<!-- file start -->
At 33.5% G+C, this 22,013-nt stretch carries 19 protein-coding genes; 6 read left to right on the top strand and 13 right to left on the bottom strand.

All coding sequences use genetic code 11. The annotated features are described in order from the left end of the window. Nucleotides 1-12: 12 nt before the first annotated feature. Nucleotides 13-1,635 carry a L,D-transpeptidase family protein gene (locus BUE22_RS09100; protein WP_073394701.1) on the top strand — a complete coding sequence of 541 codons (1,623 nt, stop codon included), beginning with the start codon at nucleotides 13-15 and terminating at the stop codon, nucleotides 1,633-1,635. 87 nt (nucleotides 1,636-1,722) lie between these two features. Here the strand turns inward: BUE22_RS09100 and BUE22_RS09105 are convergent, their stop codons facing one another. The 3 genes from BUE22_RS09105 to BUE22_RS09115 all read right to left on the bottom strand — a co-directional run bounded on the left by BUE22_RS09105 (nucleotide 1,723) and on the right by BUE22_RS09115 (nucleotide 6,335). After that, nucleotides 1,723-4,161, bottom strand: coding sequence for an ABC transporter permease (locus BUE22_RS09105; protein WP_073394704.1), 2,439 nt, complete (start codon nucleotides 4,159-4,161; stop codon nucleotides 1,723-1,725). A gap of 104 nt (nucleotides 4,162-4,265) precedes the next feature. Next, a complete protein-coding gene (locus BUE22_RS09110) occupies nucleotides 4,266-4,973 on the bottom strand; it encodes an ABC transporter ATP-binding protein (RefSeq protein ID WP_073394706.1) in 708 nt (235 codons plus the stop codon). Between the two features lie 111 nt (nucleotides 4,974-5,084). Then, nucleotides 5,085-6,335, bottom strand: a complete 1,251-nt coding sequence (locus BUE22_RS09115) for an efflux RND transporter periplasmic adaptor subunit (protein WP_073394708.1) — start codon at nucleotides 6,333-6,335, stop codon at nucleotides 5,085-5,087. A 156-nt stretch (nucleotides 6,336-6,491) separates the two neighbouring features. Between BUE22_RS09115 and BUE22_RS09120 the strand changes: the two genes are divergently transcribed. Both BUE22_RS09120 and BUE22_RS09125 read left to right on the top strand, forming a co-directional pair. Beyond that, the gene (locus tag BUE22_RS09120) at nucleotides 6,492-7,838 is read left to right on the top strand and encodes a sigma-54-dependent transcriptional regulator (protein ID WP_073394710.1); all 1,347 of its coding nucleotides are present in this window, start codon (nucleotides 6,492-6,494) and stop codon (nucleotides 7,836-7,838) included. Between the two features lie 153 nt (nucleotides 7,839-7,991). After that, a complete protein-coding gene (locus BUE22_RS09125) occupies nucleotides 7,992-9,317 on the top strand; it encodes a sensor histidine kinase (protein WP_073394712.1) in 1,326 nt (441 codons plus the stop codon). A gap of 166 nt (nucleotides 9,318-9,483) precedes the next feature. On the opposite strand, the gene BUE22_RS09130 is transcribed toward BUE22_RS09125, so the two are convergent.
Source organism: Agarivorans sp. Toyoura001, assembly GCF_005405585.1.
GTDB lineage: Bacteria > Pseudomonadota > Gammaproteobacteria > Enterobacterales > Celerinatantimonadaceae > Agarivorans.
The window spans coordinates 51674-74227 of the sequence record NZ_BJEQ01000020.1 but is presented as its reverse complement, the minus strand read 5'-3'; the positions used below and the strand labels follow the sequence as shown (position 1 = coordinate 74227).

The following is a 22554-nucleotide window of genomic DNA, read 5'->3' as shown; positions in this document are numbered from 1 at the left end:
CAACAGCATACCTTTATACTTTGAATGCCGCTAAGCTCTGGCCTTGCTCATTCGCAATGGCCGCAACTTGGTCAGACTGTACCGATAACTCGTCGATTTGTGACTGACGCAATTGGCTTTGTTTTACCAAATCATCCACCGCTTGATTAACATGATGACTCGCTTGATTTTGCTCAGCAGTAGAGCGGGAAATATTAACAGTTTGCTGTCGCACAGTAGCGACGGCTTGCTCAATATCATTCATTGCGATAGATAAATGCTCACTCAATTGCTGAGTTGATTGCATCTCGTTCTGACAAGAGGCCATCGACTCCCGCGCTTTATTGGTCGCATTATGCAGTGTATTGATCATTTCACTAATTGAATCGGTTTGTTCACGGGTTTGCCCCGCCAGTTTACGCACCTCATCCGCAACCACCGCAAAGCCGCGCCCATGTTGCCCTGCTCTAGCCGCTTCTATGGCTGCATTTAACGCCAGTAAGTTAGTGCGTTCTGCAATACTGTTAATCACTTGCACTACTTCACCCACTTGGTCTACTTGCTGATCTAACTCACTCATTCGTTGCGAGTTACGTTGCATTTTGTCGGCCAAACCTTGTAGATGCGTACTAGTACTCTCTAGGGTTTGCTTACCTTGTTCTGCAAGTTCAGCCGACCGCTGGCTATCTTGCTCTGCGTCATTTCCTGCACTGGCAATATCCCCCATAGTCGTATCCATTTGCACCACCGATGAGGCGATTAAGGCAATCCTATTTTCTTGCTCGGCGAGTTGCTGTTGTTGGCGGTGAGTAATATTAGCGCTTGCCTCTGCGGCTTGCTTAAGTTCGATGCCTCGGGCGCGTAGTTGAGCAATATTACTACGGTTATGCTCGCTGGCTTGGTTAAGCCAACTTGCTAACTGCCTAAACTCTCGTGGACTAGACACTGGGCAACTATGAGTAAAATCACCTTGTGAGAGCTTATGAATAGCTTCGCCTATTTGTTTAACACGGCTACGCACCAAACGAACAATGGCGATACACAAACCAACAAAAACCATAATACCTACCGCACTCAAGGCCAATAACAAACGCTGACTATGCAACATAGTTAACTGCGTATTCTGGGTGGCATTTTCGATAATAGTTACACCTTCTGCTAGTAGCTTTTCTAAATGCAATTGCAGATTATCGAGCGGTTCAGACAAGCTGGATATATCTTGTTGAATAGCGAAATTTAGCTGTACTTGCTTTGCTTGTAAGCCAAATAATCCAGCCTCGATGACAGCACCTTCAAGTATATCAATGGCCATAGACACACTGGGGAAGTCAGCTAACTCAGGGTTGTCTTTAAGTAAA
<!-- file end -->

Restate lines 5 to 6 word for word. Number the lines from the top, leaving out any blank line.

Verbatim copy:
The window spans coordinates 51674-74227 of the sequence record NZ_BJEQ01000020.1 but is presented as its reverse complement, the minus strand read 5'-3'; the positions used below and the strand labels follow the sequence as shown (position 1 = coordinate 74227).

The following is a 22554-nucleotide window of genomic DNA, read 5'->3' as shown; positions in this document are numbered from 1 at the left end: